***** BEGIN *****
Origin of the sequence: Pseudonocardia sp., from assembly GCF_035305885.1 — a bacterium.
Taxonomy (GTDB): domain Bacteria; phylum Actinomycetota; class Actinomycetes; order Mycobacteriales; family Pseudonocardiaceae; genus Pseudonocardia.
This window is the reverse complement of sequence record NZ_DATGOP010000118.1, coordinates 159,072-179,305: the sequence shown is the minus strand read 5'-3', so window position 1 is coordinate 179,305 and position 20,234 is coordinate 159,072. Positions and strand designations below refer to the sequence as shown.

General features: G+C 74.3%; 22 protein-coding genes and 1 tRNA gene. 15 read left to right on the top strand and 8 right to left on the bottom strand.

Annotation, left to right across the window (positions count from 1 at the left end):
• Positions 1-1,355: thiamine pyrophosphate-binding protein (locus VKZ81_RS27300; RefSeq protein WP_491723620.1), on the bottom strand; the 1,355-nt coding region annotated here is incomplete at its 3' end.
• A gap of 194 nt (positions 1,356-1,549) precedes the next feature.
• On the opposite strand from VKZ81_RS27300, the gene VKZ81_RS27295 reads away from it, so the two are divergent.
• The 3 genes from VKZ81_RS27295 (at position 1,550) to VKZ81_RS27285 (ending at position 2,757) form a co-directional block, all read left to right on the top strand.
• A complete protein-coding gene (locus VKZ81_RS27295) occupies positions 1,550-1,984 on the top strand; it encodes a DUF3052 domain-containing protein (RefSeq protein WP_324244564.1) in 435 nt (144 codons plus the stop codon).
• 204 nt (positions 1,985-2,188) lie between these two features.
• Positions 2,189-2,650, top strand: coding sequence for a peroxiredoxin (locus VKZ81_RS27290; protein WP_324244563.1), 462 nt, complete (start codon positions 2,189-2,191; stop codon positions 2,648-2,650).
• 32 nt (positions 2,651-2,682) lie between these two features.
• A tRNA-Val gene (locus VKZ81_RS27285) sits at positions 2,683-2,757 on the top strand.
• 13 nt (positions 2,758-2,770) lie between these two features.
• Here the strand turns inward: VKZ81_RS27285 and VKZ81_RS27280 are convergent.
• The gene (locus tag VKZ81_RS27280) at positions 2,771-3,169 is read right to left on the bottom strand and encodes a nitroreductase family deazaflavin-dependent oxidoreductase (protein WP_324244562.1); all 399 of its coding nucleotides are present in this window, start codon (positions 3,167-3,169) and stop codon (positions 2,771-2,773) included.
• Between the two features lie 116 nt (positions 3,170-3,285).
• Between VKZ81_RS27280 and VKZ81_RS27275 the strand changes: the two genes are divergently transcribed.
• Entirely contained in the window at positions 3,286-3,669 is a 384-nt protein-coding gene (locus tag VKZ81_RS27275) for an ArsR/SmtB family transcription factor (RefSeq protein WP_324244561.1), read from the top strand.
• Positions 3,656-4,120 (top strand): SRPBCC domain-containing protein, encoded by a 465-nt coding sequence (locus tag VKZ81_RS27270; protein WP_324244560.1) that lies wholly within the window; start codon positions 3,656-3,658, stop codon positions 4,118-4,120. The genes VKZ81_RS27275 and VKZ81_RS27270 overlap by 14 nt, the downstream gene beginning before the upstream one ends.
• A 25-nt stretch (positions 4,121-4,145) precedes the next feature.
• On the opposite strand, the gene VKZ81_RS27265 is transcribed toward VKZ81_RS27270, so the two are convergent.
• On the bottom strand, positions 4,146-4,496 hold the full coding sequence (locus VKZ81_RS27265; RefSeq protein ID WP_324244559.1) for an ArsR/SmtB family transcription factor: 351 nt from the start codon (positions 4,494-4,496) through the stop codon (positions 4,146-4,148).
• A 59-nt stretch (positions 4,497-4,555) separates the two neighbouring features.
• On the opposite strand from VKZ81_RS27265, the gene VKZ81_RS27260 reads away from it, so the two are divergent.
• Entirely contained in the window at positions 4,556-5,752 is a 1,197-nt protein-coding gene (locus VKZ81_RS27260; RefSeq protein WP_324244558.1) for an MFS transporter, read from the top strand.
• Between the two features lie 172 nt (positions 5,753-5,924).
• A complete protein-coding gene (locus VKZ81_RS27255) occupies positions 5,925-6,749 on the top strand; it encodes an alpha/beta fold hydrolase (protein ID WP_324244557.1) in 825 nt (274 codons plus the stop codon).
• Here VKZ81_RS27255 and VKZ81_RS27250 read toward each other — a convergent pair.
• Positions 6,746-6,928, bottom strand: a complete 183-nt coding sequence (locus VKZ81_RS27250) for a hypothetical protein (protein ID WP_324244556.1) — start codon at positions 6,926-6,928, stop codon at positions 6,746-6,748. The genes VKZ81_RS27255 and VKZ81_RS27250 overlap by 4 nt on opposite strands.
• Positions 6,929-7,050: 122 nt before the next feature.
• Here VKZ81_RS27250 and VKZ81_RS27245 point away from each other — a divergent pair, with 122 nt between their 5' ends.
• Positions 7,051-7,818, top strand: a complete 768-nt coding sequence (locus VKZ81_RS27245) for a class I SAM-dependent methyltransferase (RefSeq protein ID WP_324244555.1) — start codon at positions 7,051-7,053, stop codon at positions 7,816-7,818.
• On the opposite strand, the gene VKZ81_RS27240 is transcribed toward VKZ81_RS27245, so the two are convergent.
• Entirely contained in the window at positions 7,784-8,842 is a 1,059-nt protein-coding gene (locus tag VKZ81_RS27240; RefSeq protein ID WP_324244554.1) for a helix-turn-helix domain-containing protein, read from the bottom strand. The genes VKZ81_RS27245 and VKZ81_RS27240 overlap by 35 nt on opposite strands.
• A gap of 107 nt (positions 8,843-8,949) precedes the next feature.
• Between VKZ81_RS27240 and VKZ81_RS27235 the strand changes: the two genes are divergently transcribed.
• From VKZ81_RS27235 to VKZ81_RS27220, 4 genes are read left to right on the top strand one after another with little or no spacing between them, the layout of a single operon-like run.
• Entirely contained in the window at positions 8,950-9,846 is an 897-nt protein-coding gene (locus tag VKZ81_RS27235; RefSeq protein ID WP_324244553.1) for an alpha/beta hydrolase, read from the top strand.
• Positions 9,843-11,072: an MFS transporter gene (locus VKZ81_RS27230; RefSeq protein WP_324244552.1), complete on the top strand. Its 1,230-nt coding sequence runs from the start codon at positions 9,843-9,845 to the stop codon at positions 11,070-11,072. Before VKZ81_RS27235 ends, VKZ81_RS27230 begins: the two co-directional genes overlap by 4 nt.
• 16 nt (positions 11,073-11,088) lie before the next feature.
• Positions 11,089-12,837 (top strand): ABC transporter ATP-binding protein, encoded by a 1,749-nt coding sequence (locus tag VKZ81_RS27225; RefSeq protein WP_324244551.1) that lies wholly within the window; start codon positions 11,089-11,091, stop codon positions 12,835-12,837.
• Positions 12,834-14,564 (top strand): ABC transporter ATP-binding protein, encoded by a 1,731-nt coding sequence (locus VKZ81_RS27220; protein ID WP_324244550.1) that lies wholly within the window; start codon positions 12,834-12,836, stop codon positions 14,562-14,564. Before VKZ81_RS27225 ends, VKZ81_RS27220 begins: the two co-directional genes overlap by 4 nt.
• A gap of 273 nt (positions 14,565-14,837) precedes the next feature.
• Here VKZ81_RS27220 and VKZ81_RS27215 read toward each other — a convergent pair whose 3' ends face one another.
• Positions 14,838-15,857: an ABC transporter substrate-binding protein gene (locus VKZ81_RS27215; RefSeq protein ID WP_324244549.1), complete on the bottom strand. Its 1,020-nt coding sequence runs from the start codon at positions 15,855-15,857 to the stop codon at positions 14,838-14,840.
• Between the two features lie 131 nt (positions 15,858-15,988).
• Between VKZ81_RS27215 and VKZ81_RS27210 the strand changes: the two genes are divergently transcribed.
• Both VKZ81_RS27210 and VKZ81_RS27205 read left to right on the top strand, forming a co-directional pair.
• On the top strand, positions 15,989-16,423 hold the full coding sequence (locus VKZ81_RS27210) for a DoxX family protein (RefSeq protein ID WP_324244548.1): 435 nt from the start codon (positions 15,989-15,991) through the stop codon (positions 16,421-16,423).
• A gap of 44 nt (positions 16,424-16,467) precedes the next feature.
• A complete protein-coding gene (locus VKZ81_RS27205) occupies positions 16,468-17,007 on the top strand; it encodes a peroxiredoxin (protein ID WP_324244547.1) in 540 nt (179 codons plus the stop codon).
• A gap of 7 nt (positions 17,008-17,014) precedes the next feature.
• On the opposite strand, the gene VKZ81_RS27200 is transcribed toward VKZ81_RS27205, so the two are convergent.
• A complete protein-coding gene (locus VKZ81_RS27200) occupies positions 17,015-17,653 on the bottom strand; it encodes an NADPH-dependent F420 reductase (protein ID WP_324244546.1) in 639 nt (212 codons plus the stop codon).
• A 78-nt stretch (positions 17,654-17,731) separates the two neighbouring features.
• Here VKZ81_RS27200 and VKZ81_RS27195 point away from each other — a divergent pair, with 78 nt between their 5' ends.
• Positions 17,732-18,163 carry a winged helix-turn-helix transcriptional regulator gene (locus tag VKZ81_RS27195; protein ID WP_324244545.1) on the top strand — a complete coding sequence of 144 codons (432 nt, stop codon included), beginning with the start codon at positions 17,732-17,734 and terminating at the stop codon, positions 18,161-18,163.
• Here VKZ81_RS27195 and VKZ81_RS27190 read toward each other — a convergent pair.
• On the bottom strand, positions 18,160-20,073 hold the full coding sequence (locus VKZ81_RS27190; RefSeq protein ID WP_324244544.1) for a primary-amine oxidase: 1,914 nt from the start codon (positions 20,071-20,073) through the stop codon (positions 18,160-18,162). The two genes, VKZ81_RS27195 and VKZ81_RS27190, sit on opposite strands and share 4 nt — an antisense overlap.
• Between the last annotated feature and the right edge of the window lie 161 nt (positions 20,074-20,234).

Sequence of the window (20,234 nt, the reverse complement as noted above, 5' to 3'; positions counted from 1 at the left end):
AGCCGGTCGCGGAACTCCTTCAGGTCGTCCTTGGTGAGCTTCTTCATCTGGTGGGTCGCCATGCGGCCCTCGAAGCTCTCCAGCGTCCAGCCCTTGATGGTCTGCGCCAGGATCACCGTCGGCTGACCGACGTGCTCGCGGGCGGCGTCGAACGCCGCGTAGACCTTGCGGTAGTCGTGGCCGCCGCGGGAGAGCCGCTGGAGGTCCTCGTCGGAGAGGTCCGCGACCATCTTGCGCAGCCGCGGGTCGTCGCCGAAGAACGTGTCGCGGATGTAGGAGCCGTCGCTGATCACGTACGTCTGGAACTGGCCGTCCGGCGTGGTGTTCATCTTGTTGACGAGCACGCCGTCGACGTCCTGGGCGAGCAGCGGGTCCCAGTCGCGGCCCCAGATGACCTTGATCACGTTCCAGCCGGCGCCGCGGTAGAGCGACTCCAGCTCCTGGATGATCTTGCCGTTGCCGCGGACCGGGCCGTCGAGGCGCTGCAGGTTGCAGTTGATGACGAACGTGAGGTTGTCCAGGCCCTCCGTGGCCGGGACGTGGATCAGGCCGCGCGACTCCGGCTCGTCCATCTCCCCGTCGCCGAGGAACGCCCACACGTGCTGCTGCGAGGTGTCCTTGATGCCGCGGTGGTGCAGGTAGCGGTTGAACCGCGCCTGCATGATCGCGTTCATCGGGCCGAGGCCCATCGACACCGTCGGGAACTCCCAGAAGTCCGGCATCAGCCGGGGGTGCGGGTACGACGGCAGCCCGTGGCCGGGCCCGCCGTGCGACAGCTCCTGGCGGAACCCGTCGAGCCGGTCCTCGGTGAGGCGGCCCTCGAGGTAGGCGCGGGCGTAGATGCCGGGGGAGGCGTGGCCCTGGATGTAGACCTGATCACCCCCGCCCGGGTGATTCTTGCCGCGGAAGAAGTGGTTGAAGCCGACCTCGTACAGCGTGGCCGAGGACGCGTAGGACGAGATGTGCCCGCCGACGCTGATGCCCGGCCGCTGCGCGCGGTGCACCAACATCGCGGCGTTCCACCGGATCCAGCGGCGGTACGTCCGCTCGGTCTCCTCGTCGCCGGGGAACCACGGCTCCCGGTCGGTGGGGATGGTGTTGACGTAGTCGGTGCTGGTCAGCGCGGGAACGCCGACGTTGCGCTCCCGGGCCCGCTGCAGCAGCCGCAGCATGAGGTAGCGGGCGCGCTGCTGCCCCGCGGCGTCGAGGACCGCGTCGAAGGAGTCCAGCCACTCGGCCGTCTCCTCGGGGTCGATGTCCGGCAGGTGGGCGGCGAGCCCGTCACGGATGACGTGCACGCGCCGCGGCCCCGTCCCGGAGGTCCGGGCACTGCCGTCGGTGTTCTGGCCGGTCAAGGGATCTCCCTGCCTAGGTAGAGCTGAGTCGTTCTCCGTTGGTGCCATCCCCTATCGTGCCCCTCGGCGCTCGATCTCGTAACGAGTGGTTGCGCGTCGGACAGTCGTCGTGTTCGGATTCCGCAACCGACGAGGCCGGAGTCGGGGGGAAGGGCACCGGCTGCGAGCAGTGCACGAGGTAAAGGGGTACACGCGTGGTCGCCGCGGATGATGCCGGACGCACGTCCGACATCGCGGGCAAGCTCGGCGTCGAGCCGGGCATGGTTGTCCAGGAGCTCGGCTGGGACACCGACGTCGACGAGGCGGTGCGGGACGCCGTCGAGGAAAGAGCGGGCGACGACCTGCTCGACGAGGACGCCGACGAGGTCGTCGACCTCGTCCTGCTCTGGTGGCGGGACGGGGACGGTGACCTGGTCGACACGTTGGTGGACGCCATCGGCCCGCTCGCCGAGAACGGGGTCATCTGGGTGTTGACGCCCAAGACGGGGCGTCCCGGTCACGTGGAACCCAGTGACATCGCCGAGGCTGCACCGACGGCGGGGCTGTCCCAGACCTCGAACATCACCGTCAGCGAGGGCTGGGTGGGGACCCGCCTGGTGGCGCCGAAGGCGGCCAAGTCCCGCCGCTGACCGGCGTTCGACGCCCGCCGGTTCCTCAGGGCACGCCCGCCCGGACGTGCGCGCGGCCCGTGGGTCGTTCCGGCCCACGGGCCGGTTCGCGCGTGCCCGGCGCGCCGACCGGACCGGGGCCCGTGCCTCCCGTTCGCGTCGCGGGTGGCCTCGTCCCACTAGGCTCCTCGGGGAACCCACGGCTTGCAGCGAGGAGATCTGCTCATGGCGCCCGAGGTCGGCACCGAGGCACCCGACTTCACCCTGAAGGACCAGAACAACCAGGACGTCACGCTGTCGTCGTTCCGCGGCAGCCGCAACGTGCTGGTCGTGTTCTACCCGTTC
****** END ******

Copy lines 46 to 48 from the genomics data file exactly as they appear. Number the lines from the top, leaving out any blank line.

• Here VKZ81_RS27220 and VKZ81_RS27215 read toward each other — a convergent pair whose 3' ends face one another.
• Positions 14,838-15,857: an ABC transporter substrate-binding protein gene (locus VKZ81_RS27215; RefSeq protein ID WP_324244549.1), complete on the bottom strand. Its 1,020-nt coding sequence runs from the start codon at positions 15,855-15,857 to the stop codon at positions 14,838-14,840.
• Between the two features lie 131 nt (positions 15,858-15,988).